It is a bit like the different rescue support teams and charities and counsellors who have all rushed over the Lebanon this week after that horrific blast. These teams are doing all that they can to make things better. God is like that. God does not make the bad things happen but “in all things God works for the good of those who love him”.
Is that sitting ok with people? As I said before, this verse is one of the most amazing promises in the bible. When you find yourself in a dark place, when the harshness of the world crashes down on you … God does not abandon you but rather works in a bad situation for good.
I can prove this promise is true! Is there anyone here who has been through a difficult situation, a crisis or tragedy or just had an experience of the harshness of this world? Raise your hand.
Now keep your hand up if you now looking back at that time can see the hand of God working? Who can see that out of a bad situation you have become a better person, a better carer, other doors of opportunity have opened up or an unexpected blessing has come along. Now, nobody would ever wish for a bad thing to happen to someone so these good things come from it … but there is no doubt that when bad things happen God steps in and works with his love, compassion, guidance and grace to bring some good from it.
So Paul’s closing statements start with these wonderful affirmation that when things are tough, God understands and God works for good.
Then in verses 29-30 he jumps into what sometimes is referred to the “predestination argument”. “For those God foreknew he also predestined to be conformed to the image of his Son, that he might be the firstborn among many brothers and sisters. 30 And those he predestined, he also called; those he called, he also justified; those he justified, he also glorified.”
I don’t have time to pull this apart – maybe if you want I can do a whole sermon on these two verses. Put simply … God foreknew … God is beyond time; God can see all of human history from beginning to the end in one glimpse so God foreknew who would respond to his love and Grace … that is the big picture and if we zoom into this moment in time we see that God is working within those who love him so that they will become like Jesus. God knows that you love him, God calls you to love him, God justifies you, make you right so that he can be with you and also glorifies you.
It is interesting that in the Greek these verbs are written in the past tense but Paul writes them in a way that they point forward. God has both justified you but we look forward to a point where you will be justified. God has given you glory but in the future you will be glorified. Just another link to the now and the not yet.
So up to this point in the closing arguments … the master lawyer Paul has been stepping through his notes in a structured and methodical way … but it is like at this point of the closing arguments – for this last part of Romans 8 – Paul tosses away the notes and speaks from the heart. He takes a rhetorical approach … asking a series of questions of which he doesn’t even pause before answering.
Verse 31, “What, then, shall we say in response to these things? If God is for us, who can be against us?“
We would want to reply … the world, inhumane people, greedy businesses, corrupt politicians, my enemies that are surround me but Paul doesn’t let us answer … he goes on without even taking a breath… “If God is for us, who can be against us? Not God who did not spare his own Son, but gave him up for us all!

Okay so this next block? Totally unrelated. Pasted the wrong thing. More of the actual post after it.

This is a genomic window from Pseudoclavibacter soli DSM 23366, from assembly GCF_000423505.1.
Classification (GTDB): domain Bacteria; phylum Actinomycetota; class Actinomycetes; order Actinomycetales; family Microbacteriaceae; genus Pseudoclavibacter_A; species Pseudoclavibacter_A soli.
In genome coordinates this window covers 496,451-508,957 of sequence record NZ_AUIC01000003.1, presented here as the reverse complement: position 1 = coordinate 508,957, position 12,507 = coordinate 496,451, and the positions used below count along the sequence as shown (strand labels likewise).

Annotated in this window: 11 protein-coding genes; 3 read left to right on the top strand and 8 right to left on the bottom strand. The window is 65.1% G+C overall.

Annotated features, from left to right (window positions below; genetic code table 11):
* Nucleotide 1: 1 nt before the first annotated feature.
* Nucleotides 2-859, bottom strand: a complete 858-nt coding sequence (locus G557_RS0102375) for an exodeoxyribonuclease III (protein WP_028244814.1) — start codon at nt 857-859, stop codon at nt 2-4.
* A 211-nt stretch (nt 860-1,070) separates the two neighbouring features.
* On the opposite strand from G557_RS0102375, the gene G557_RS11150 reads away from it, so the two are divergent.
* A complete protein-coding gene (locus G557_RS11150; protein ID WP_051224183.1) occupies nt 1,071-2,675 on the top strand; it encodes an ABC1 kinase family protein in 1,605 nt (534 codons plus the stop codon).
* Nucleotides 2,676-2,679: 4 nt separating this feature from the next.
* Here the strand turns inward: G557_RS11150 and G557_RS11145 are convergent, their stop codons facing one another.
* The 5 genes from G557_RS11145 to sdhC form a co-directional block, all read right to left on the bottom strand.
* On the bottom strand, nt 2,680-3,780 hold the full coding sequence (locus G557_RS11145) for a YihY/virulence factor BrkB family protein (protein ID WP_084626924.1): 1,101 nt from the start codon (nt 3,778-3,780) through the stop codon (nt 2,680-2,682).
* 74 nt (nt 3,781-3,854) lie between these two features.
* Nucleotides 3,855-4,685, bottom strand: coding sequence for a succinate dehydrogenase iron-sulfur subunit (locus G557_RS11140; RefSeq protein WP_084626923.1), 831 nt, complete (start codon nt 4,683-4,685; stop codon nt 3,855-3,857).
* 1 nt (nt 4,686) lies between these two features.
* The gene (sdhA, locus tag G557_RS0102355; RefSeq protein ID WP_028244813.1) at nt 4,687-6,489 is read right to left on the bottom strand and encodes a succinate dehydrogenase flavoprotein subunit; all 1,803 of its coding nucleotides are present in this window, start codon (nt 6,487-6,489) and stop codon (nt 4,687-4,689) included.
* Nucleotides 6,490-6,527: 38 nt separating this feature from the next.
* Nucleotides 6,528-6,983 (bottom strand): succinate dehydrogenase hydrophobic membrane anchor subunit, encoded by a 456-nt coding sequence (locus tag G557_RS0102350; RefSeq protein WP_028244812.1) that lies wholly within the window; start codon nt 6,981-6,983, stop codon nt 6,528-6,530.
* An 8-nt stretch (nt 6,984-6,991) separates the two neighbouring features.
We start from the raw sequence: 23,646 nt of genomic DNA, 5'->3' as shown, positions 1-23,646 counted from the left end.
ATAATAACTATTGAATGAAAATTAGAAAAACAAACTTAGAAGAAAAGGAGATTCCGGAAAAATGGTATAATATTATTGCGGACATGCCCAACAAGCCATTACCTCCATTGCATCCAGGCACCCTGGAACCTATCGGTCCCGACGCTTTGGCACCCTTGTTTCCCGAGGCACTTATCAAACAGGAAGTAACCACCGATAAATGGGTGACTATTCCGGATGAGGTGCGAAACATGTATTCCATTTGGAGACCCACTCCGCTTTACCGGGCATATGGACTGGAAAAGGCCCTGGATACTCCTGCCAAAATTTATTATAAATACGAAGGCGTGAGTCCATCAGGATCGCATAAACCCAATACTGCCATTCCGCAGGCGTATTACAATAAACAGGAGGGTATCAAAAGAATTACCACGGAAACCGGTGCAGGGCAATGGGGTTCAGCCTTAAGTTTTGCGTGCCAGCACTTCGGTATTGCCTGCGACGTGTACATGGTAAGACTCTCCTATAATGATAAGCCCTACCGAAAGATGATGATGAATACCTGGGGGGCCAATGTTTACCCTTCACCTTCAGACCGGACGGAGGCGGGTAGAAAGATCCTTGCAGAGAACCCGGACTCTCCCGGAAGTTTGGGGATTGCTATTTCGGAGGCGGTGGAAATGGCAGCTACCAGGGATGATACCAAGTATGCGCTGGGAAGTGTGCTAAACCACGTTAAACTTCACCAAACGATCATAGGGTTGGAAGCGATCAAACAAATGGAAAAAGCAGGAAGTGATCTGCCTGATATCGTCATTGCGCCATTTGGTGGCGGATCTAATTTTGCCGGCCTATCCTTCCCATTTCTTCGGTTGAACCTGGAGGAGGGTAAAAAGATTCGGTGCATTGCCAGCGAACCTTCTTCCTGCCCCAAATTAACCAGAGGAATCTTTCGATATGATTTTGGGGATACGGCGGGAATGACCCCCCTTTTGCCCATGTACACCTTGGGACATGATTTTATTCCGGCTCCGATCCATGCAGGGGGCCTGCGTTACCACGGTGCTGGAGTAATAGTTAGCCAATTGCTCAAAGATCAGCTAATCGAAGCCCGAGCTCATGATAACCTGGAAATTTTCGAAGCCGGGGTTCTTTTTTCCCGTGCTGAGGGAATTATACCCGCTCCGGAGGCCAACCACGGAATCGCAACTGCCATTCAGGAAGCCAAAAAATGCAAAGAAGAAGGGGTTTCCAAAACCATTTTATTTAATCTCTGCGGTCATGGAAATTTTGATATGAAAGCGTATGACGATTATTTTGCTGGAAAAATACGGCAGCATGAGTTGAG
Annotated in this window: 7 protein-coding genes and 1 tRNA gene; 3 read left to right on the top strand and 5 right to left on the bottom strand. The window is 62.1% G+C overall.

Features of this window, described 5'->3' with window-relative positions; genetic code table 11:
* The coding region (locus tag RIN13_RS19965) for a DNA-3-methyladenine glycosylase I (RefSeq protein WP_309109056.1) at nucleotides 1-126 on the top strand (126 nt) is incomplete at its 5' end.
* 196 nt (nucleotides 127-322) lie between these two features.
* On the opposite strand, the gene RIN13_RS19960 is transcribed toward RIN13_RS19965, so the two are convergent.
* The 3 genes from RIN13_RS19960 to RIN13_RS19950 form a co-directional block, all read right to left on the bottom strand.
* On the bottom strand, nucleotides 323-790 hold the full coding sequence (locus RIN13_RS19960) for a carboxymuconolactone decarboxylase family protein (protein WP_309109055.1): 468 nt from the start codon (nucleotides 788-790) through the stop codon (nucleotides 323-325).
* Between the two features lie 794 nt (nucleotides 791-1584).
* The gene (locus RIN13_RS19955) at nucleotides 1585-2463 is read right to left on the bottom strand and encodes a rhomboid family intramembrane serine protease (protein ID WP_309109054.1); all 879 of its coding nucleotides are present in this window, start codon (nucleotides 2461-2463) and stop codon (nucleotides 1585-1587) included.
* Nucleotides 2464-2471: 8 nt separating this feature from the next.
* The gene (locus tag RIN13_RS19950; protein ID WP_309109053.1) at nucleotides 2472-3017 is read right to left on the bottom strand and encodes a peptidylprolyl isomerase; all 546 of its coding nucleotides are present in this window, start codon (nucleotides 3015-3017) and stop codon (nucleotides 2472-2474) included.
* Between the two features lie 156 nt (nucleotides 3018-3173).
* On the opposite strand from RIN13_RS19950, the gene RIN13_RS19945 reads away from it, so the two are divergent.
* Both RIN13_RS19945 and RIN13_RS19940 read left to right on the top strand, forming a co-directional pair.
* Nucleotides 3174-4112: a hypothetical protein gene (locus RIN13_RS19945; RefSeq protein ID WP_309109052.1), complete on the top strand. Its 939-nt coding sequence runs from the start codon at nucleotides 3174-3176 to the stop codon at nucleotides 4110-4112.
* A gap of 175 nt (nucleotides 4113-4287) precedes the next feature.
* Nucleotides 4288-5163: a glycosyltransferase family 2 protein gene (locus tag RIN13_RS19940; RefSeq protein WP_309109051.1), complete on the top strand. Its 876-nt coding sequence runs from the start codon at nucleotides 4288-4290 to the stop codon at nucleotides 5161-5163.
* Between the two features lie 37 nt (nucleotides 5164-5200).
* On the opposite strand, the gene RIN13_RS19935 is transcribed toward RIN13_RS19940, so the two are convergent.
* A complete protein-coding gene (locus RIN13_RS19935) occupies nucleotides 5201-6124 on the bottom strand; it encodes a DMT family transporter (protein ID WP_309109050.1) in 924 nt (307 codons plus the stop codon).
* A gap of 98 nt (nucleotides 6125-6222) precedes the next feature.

Yes – the sacrifice of Jesus shows that God is indeed for us. And if God is for you then everything else fades away in comparison.
Paul hammers on —“Who will bring any charge against those whom God has chosen?” Once again … it is not God who bring the charges because God has justified you. God is the one who says that because of Jesus you are forgiven and made right with him!
Verse 34 “Who then is the one who condemns?”
Not God who justifies, Not Jesus how died and rose again and who intercedes for us … who then is the one condemning us.
Like the woman caught in adultery we have an epiphany moment … who condemns us? No one. No one.
It’s like we’ve done the full circle back to verse 1 … The reality of the declaration that there is no condemnation for those in Christ Jesus has suddenly dawned on us …
Who condemns you? No-one.
Then … Paul booms out across the courtroom … If God is for you, if no charges have been brought and if no-one condemns … then is there any barrier which is stopping you being in a loving relationship with your heavenly father.
Verse 35 , “Who shall separate us from the love of Christ?” Shall trouble or hardship or persecution or famine or nakedness or danger or sword? “ Paul could have listened so many other things … can bad luck or tragic circumstance or hurtful experiences or unjust accusation or inhumane things separate us from the love of Christ?
Can these things separate us from the Love of Christ? The question hangs in the courtroom then Paul bellows out in his loud booming voice, “No … No they can’t. The love of Jesus is much, much more than these things. The love of Jesus allows us to survive, to even rise above or conquer these things.”
Paul’s point is as profound as it is simple … Can trouble or hardship or persecution or famine or nakedness or danger or sword separate us from the love of Christ? No … the love of Jesus is stronger … the love of Jesus conquers all.
Are you getting this? Let me just check…
Is God for you or against you? For you!
Because of the cross of Jesus …
Does God bring charges against you? No
Because of the death and resurrection of Jesus …
Who condemns you? No-one
Who condemns you? No-one
Then who shall separate us from the love of Christ?
Can trouble or hardship? No
Can inhumane actions or tragedies? No
Can the harshness and darkness of this world? No
Can hate overcome the love of God? No
Verse 38 & 39 … Paul is convinced,
“I am convinced that neither death nor life, neither angels nor demons, neither the present nor the future, nor any powers, neither height nor depth, nor anything else in all creation, will be able to separate us from the love of God that is in Christ Jesus our Lord.”